Shelley Osterloh ReportingExperts estimate that 10 to 15 percent of children are overweight or at risk for being overweight. Kids who are overweight may face social and self esteem problems, but it's the health implications doctors are most worried about. A child who is severely overweight is at risk for some long-term health problems.
Karen A. Ortiz, M.D., University Medical Center: “And they already estimate that at the rate we are going, our children will more likely not have the life expectancy that we have because of the complications of obesity.”
While Utah kids are near the national norms, Dr. Karen Ortiz of the University Medical Center says there are certain ethnic populations that have higher rates of obesity.
Karen A. Ortiz, M.D.: “And those tend to be Hispanic populations, African American populations, Native American populations are the three highest.”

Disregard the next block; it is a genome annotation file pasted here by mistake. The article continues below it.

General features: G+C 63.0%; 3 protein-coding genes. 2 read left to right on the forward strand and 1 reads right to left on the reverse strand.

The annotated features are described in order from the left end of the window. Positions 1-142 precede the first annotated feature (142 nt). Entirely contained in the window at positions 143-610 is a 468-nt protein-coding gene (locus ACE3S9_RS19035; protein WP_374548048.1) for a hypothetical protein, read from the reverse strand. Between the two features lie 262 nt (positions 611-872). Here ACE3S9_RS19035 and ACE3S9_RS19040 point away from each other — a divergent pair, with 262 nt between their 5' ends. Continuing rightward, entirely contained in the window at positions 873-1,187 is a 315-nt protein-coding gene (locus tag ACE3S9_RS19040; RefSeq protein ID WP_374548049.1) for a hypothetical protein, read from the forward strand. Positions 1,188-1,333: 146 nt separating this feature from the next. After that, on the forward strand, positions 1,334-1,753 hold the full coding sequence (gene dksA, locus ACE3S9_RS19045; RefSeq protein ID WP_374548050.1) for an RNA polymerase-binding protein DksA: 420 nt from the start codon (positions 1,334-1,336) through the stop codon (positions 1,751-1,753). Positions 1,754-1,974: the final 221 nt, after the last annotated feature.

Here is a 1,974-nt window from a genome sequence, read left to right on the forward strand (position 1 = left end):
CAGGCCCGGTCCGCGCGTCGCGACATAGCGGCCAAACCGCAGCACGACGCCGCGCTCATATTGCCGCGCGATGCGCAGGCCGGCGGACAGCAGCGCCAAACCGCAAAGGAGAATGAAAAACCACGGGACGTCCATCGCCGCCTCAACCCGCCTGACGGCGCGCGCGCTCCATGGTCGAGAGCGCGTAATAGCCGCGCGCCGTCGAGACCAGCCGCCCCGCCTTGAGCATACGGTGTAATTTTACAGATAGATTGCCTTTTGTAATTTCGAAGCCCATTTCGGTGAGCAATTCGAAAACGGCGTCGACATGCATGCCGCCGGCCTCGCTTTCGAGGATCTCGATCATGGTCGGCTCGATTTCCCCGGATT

Children aren't put on diets as a regular practice. But parents do have to take any warning signs seriously.
Karen A. Ortiz, M.D.: “Adolescent overweight is a predictor of adult obesity. Want to say somewhere around 30% of adolescents will be obese adults. The other large predictor is if you have an obese parent, the child, especially two obese parents, the child is more likely to be obese.”
Dr. Ortiz is convinced that scare tactics don't work with kids. She says positive approaches are much more successful.
Karen A. Ortiz, M.D.: “Especially approaching it from, what does it get you? Does it increase your energy? Gets you better self-esteem, it can improve the looks of your body without going, harping on the negative side – you’re overweight, you’re fat.”
As with adults, the key for overcoming obesity for children is exercise and diet. Most children shouldn't really lose weight, but by improving diet and increasing activity, they grow into a healthier body.